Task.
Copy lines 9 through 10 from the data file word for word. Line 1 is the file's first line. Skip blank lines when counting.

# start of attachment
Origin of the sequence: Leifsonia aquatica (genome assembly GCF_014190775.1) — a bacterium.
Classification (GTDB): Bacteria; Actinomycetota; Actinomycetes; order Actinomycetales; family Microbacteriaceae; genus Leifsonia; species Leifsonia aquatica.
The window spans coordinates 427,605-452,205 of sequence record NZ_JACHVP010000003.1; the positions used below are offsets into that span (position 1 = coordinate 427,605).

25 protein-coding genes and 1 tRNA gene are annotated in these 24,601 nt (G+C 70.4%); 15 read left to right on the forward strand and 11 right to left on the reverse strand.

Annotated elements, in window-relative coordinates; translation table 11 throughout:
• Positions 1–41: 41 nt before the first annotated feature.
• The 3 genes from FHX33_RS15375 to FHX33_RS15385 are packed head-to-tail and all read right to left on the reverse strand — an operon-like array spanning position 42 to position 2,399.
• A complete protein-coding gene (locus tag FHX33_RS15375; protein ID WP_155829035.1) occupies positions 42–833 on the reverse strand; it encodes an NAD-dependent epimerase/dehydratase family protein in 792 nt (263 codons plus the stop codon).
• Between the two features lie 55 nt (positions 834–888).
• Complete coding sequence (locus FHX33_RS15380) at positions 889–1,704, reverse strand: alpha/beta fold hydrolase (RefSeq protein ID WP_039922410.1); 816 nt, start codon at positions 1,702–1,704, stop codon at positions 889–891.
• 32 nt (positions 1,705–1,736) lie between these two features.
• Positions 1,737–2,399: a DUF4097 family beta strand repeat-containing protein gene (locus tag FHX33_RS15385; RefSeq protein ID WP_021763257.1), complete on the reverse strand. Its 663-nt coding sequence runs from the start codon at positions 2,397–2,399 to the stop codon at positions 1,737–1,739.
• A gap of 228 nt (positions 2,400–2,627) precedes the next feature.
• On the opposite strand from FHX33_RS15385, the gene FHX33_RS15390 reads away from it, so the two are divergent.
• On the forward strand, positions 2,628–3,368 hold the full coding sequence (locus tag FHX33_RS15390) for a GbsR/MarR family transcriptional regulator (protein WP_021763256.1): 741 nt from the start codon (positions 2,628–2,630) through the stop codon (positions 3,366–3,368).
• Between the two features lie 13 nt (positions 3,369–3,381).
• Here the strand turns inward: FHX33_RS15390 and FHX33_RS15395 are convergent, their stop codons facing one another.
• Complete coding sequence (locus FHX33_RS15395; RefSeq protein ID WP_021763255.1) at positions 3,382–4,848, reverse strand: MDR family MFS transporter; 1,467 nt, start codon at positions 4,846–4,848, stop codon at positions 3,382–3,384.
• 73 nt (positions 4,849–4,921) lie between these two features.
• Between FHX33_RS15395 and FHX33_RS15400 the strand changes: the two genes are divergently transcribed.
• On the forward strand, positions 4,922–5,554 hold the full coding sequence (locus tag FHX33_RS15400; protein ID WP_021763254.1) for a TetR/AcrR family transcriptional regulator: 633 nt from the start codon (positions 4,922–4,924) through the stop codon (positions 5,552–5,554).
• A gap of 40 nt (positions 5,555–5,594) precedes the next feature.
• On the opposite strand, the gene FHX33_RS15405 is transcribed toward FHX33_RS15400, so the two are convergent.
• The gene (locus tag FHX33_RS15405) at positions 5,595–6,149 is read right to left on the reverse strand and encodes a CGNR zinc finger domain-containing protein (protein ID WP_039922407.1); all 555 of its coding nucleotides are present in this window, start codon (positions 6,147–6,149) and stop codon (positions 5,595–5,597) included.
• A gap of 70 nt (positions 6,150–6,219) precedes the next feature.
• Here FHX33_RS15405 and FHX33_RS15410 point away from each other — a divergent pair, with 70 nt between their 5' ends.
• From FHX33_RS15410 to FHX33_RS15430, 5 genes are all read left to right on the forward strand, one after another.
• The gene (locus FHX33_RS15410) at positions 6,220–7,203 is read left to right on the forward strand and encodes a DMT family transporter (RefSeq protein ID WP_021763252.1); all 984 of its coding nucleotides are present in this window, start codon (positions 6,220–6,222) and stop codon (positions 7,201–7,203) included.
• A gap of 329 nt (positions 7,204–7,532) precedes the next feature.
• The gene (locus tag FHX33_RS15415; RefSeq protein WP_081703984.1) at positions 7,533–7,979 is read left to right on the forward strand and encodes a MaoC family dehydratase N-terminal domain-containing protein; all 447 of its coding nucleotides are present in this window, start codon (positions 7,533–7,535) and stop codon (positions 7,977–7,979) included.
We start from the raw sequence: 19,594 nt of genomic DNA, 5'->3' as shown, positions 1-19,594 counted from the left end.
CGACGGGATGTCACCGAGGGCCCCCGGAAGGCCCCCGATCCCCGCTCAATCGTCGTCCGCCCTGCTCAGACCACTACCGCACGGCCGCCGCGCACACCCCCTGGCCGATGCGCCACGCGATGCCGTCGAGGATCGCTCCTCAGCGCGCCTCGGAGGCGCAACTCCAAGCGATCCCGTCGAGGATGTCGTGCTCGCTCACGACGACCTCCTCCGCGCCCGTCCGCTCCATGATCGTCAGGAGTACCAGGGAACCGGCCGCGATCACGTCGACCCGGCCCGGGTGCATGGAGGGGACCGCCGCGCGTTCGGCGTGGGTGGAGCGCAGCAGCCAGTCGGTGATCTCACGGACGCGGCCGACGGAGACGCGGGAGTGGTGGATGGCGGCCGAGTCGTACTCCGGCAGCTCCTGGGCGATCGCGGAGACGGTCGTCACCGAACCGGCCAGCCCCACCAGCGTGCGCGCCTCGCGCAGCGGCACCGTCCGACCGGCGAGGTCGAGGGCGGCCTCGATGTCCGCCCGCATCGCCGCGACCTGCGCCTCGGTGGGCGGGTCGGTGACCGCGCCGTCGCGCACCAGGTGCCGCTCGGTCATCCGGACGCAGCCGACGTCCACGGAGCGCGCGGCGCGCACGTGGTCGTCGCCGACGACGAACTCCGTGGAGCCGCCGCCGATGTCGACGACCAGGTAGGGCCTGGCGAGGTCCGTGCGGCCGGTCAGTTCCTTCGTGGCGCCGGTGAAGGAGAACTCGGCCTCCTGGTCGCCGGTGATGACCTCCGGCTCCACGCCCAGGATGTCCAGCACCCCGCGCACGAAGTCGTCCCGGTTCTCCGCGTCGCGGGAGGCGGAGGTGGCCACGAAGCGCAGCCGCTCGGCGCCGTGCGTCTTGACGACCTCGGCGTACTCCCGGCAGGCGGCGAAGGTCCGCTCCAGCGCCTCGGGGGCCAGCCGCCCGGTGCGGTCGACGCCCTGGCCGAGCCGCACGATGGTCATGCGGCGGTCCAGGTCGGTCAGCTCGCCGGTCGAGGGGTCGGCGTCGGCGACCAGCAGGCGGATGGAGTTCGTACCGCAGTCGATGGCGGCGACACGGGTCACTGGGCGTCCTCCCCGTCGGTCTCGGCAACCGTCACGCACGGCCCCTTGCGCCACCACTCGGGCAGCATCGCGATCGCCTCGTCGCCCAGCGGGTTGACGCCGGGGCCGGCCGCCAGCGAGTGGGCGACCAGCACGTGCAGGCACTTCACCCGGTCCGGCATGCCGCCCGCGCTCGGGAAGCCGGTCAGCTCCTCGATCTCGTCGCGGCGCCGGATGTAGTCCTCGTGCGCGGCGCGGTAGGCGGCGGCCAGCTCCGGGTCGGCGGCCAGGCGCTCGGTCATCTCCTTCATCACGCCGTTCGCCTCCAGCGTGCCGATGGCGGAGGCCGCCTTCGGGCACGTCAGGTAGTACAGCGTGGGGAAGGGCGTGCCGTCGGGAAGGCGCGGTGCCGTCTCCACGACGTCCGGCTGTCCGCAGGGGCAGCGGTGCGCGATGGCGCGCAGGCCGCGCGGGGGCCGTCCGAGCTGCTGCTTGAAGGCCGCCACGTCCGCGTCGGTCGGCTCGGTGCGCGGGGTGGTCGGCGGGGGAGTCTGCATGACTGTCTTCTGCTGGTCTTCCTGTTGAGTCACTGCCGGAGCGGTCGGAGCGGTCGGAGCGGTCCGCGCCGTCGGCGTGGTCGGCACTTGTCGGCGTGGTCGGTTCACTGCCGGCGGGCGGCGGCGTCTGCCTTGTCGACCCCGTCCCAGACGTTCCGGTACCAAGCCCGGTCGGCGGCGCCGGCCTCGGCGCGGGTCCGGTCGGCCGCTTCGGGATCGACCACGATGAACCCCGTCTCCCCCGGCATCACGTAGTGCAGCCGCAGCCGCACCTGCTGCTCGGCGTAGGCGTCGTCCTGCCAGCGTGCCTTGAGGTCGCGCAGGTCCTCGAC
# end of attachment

• Between the two features lie 55 nt (positions 834–888).
• Complete coding sequence (locus FHX33_RS15380) at positions 889–1,704, reverse strand: alpha/beta fold hydrolase (RefSeq protein ID WP_039922410.1); 816 nt, start codon at positions 1,702–1,704, stop codon at positions 889–891.